Polycystic liver disease is a rare inherited disorder that creates multiple fluid-filled sacs on the liver and on the kidneys. The presence of these cysts makes the texture of the liver hard. The liver cysts can expand and create pressure on the organs surrounding the liver. A second, and more common form of PLD, in which an individual has cysts in both the liver and the kidneys, is called autosomal dominant polycystic kidney disease.
Most individuals are unaware of the presence of cysts on their liver and will have few if any problems associated with the disease. More serious complications associated with the disease can be seen in about 10% of those affected with polycystic liver disease.
Often polycystic liver disease will be asymptomatic. When symptoms are present they may include:
Because polycystic liver disease is often symptomless, people may learn of polycystic liver disease through a routine exam or diagnosis of another condition. Factors considered in diagnosing polycystic liver disease are:
A family history of PLD, in individuals under 40 years of age who have more than 1 cyst
A family history of PLD in individuals older than 40 years of age who have more than 3 cysts
No family history of PLD in individuals over 40 years of age who have more than 20 cysts.
Treatment for PLD will focus on slowing the growth of the cysts. This can be achieved in a number of ways:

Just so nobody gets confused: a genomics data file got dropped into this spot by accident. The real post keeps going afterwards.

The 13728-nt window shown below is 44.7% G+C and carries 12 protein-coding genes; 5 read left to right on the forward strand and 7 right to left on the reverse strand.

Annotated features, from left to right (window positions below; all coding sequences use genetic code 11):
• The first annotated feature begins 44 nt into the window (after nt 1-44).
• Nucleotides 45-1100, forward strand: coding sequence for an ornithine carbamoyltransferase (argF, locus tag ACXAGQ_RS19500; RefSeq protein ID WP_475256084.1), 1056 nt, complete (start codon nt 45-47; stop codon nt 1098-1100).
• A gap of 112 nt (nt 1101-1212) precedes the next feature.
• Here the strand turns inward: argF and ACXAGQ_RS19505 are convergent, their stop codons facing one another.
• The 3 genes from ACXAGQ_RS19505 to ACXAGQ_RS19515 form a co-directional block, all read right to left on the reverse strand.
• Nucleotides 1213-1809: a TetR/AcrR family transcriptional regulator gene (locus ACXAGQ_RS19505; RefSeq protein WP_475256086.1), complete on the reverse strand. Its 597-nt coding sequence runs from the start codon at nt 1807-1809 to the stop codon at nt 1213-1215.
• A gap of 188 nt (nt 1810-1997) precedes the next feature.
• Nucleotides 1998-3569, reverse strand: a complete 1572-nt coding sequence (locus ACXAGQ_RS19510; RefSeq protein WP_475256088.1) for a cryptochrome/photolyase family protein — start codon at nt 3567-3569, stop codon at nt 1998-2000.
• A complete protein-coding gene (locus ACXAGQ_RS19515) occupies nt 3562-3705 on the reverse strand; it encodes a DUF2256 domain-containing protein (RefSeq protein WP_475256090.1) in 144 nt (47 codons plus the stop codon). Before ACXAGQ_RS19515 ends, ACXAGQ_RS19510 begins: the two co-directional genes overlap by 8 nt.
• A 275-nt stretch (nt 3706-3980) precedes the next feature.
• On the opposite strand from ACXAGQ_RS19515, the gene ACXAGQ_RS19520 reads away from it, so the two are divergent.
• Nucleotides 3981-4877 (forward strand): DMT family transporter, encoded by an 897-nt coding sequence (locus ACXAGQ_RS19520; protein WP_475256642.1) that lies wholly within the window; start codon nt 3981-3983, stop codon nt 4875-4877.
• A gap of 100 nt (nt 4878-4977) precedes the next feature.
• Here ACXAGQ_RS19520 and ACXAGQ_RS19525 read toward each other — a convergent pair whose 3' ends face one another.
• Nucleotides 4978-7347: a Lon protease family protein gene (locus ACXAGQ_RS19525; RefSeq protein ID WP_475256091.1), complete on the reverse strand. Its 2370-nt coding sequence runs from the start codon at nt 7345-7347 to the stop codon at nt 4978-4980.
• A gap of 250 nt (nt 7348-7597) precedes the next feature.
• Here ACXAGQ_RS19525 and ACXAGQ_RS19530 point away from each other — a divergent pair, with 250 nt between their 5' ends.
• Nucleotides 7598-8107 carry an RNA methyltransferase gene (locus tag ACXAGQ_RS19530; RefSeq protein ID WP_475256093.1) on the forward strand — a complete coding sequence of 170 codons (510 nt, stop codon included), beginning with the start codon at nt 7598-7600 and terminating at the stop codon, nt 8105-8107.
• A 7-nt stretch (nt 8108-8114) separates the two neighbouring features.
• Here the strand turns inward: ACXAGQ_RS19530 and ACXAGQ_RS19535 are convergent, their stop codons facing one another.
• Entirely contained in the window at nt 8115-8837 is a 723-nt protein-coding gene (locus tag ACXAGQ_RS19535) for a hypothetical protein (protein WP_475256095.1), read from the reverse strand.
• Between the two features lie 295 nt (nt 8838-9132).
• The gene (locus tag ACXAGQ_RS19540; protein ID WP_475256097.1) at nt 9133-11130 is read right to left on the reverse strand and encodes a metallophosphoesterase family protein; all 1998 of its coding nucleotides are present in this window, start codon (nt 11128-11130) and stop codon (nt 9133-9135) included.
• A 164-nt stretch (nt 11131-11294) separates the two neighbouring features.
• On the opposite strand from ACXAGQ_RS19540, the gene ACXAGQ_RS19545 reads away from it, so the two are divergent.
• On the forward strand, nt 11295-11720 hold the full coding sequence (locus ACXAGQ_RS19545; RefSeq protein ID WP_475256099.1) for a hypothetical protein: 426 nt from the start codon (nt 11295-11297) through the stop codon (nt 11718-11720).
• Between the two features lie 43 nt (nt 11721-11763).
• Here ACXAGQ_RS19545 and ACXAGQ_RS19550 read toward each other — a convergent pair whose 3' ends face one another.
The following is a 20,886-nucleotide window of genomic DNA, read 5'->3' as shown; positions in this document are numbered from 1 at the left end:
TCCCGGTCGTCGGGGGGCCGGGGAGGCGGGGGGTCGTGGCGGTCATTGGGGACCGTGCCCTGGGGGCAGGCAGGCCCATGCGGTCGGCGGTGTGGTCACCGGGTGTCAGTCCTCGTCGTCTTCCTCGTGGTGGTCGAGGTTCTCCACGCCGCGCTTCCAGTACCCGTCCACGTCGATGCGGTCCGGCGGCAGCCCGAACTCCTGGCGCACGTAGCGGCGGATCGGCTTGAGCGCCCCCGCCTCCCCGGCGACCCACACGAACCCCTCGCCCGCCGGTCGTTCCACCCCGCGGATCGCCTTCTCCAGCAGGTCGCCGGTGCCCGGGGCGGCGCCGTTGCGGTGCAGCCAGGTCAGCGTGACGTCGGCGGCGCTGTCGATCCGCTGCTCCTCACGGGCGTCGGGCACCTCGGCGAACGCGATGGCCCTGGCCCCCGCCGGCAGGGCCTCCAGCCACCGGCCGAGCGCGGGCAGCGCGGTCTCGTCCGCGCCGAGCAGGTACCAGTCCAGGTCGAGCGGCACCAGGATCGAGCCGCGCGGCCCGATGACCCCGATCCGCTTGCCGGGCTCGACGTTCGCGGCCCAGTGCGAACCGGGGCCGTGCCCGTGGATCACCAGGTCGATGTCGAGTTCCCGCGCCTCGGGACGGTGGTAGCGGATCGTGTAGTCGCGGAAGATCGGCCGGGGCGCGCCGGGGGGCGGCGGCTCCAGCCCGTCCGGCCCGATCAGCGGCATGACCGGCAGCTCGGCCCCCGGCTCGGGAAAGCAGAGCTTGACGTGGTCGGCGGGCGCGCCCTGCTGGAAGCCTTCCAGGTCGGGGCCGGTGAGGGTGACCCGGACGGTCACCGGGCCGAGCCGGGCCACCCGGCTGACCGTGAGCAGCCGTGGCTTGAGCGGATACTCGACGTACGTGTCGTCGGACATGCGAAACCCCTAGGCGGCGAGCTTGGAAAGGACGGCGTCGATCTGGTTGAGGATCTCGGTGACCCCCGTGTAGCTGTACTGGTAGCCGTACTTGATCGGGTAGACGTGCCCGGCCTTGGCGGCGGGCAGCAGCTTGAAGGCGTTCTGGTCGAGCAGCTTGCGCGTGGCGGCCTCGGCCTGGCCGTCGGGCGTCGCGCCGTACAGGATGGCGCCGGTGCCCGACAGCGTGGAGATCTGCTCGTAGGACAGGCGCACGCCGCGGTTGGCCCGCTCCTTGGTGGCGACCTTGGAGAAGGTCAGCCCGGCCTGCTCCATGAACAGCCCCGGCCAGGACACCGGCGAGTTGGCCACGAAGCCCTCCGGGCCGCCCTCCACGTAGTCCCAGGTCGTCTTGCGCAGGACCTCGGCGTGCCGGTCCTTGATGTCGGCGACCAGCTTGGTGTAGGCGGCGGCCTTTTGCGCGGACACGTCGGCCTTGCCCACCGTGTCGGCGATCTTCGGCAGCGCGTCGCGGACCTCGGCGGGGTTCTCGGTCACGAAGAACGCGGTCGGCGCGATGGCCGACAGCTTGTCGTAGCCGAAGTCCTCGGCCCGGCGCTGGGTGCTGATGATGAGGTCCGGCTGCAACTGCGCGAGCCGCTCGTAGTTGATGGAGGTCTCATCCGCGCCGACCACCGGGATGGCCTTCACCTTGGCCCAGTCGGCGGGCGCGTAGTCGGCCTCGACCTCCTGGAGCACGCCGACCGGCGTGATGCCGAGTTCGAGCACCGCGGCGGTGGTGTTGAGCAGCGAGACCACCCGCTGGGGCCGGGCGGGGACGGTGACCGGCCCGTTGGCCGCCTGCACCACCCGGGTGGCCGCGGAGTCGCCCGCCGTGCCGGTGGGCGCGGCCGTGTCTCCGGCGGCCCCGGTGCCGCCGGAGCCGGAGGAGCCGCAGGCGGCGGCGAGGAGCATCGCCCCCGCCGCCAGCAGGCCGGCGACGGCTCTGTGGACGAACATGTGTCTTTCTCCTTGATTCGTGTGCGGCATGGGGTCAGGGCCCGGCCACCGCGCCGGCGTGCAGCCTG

Proton pump inhibitors. A theoretical benefit is that it diminishes secretin, a hormone that triggers cyclic AMP release. Cyclic AMP activates a liver cyst by filling it with fluid, causing it to grow, expand and enlarge.
Dietary changes and nutrition. Avoid caffeine and milk products. Eat a low or no sodium diet.
Lifestyle changes. Avoid hormones or contraceptives containing hormones
Cyst aspiration. If a cyst is infected or blocking a bile duct it may be drained. Aspiration (draining) offers only temporary relief because cysts will often refill.
Sclerotherapy- This is a process of filling the cyst with a hardening substance to prevent fluid from collecting, and is sometimes performed with aspiration. This course of treatment is used in conjunction with antibiotics for infection prevention.
Liver resection. Surgery is reserved for patients experiencing extreme symptoms or those who have not benefited from other forms of treatment. If the majority of cysts are present in one area of the liver, that area may be removed for relief. This may also be an option if only a few very large cysts are present. This treatment is unavailable if there are multiple small cysts located consistently throughout the surface of the liver. There are some complications associated with resection due to the massive size of the liver and distortion of usual anatomic landmarks.
Transplant. This treatment is rarely used and only in extreme cases.
There is nothing currently known to prevent PLD. Most people express no symptoms. Always consult your doctor with any questions or if you have symptoms of PLD.
Due to the role of the estrogen hormone in PLD, women are eight times more likely to develop PLD than men. Women often develop PLD at a relatively young age.